Pharmaceutical, FMCG and personal care sectors acted largely as a defence against the disruptions brought on by the coronavirus pandemic at Hemas Holdings PLC during the quarter ended March 31, 2020 (4Q20), as they to a larger degree blunted the negative impact coming from the leisure business on the group performance.
Hemas, saw strong business in January and February amid stronger consumer demand from higher disposable income stemming from tax cuts until the COVID pandemic forced businesses to shutter.
Hemas management had to resort to some harsher decisions to conserve cash by way of deferring capital expenditure and imposing salary cuts.
“During the first two months of Q4, our consumer businesses performed well with strong demand across all categories. Consumer spending experienced good growth with increased consumer confidence and improved disposable incomes driven by tax cuts,” Hemas Group CEO Steven Enderby said. “However, this encouraging performance was impacted by the COVID-19 outbreak in March and the nationwide lockdown bringing sales to a virtual standstill in the last two weeks of March 2020. This resulted in sales in anticipation of the Sinhala and Tamil New Year being depressed,” he added.
The group reported revenues of Rs.14.6 billion for the quarter under review down 9 percent, year-on-year (YoY).
The group’s consumer business, which also consists of stationary business Atlas, saw the revenue at Rs. 4.1 billion for the period, down from Rs.5.2 billion in the year earlier period.
“After a successful back-to-school season, Atlas performance was impacted during 4Q due to schools being closed 3 weeks ahead of its schedule for New Year holidays,” Enderby said.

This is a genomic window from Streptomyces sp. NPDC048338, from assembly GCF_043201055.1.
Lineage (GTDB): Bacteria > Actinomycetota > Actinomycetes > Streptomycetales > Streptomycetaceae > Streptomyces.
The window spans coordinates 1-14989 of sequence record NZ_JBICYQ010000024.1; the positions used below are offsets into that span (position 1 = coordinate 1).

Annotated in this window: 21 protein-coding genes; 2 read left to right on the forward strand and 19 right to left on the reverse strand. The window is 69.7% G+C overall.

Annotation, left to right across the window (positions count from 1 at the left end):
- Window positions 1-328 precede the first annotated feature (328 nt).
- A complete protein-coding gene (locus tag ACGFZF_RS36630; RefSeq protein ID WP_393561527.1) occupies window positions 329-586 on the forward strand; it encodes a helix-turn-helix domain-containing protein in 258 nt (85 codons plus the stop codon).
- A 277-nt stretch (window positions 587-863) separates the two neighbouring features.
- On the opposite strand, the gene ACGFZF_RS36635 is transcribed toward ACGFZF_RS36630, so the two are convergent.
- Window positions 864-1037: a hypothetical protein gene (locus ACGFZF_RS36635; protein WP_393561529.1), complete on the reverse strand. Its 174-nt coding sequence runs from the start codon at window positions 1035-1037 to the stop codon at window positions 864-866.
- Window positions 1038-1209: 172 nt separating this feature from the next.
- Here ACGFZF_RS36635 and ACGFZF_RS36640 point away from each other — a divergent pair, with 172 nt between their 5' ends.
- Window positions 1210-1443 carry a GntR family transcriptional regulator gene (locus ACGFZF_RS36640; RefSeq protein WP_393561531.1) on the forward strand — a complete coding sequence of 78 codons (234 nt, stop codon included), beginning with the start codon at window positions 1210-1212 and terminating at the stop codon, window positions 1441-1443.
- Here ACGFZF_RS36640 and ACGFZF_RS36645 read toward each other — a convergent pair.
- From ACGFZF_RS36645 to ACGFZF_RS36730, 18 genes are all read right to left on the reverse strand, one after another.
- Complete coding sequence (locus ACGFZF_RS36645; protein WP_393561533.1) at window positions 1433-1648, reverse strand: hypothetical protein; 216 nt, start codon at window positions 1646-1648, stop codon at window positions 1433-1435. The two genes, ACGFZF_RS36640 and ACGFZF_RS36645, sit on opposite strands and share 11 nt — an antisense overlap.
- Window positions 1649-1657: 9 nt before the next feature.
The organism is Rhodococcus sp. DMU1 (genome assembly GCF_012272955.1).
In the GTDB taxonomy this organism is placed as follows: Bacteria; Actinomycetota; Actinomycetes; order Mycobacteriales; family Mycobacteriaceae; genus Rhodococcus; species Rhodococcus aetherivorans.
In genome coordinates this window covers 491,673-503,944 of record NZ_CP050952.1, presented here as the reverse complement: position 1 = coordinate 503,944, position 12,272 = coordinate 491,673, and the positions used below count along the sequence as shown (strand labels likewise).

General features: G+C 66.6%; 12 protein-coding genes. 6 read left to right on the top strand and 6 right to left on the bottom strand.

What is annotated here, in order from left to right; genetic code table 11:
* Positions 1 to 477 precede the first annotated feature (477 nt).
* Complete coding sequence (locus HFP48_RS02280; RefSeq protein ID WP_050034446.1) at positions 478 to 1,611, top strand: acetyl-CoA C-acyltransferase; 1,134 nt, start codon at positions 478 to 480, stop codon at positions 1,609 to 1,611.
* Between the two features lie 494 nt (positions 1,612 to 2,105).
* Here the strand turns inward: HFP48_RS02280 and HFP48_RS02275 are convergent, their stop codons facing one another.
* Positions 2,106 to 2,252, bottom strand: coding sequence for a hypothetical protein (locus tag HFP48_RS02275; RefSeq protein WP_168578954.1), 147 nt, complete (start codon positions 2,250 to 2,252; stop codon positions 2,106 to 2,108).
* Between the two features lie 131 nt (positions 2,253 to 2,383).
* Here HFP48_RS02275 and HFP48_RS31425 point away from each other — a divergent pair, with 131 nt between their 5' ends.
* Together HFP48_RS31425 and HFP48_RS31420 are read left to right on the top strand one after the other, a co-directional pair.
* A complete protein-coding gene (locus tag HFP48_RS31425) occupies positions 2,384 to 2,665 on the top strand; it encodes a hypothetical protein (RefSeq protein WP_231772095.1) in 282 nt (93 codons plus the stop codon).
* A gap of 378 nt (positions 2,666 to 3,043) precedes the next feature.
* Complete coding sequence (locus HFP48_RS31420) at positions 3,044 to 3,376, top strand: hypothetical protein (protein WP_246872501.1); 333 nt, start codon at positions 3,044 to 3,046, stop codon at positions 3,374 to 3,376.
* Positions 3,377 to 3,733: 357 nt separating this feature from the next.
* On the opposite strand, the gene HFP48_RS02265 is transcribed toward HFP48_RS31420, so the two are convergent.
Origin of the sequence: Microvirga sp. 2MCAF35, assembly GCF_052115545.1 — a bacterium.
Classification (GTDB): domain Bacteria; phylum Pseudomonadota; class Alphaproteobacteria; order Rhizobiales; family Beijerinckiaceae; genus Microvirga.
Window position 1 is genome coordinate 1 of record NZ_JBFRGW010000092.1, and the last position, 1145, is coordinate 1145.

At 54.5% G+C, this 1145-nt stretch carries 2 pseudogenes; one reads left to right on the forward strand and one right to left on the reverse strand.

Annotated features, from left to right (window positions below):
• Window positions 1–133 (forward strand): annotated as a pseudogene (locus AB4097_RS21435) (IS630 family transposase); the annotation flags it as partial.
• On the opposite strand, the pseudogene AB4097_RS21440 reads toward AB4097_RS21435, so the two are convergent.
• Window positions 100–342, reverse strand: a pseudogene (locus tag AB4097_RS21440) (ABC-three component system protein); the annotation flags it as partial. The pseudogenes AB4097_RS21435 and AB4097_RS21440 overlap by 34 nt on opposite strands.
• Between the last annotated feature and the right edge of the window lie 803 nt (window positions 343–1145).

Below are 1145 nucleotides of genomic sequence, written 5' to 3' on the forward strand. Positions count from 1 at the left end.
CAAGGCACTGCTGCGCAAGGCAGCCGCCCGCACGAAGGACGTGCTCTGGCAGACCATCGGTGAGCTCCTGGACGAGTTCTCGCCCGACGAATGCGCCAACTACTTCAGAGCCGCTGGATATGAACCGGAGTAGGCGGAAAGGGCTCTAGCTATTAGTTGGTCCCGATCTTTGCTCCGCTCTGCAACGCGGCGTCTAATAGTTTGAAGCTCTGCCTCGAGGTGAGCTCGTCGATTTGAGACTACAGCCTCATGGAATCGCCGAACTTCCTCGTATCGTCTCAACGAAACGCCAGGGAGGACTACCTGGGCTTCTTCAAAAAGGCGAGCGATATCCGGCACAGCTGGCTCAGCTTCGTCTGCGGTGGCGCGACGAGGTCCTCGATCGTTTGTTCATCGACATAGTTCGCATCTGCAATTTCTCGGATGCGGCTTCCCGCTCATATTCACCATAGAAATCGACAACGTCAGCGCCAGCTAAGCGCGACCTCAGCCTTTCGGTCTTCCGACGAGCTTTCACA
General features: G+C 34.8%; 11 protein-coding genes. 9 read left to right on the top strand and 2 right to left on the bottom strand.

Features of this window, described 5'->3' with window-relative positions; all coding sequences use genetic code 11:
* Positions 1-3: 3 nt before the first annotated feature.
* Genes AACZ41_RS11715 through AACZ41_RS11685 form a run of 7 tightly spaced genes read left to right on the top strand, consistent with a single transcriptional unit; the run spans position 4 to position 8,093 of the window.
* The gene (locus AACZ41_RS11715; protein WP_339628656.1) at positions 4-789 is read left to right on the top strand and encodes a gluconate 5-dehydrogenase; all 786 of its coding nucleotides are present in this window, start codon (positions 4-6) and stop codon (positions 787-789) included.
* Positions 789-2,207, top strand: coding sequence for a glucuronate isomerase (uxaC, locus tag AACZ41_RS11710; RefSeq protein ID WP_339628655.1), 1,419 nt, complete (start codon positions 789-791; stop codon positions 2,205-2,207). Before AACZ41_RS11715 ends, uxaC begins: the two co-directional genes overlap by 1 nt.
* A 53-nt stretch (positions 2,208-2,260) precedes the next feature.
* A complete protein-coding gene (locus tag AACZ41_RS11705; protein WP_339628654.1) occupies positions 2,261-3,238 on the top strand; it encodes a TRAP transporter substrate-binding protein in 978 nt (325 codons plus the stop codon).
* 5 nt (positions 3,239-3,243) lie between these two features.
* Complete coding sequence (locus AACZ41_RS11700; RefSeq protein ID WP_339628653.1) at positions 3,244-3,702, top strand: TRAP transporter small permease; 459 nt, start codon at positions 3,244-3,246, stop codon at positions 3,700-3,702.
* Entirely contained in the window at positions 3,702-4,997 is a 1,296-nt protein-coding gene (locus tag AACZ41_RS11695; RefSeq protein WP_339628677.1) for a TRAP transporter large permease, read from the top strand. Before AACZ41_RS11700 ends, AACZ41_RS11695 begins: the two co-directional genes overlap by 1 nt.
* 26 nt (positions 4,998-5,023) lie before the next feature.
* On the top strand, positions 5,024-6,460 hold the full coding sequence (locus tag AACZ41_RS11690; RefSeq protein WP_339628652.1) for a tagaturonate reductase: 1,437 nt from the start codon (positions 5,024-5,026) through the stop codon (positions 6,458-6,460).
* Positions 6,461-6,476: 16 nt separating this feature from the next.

However, this segment made an operating profit of Rs.120.5 million compared to a loss of Rs.36.9 million in the same period last year.
Meanwhile, the group’s healthcare segment, which consists of pharmaceutical trading and manufacturing and two hospitals in Wattala and Thalawathugoda, saw its revenues for the quarter rising to Rs.8.9 billion compared to Rs.7.2 billion in the year earlier period.
However, the segment saw a slight dent in the operating profits to Rs.656.8 million, which was due to the adoption of SLFRS 16 and the VRS costs at Morisons warehouse.
The company has now outsourced the warehousing at Morisons to its group distribution centre, Spectra, under its logistics arm and anticipates the move to reduce the costs going forward.
The company’s domestic pharmaceutical manufacturing business was disrupted in the early part of the lockdowns but its capacity utilisation was normalising by May with the easing of lockdowns.
Morisons was building a new pharmaceutical manufacturing facility in Homagama, which was at an advanced stage of completion when the curfew forced suspension of work. The company has re-commenced constriction from mid-May.
Meanwhile, Hemas’ 300-room hotel chain would be the hardest hit from the pandemic due to travel advisories and subsequent restrictions that came in to effect.
The segment’s revenues for the three months fell to Rs.1.1 billion from Rs.1.9 billion in the year earlier period while the operating profit fell to Rs.135.2 million from Rs.284 million in the year earlier period.
However, the impact on group’s cash flows from Hemas’ leisure sector would be less as the sector accounts for less than 5 percent of the group revenue.
The consumer and healthcare businesses account for more than 90 percent of revenue and profits of the group.
Meanwhile, the group’s mobility segment, which accounts for logistics and maritime businesses, saw its revenue slipping to Rs.489.7 million from Rs.653.9 million in the year earlier period. However, the operating profit rose to Rs.221.7 million from Rs.70.8 million although the full year remained weak.
“New business volumes in our Spectra distribution centre have built up more slowly than planned. In maritime, due to weakened local economic conditions and global slowdown, year-to-date throughput has declined. Slowdown in transshipment volumes and movement in the export sector coupled with import restrictions have resulted in depressed revenues in the maritime segment,” Enderby said.
The group reported an earnings of 80 cents a share or Rs.479.8 million for the three months to March compared to Rs.1.45 a share or Rs.863 million in total earnings in the year earlier period.
For the full year ended March 31, 2020, the group reported earnings of Rs.2.07 a share or Rs.1.24 billion compared to earnings of Rs.5.65 a share or Rs.3.37 billion in the previous year.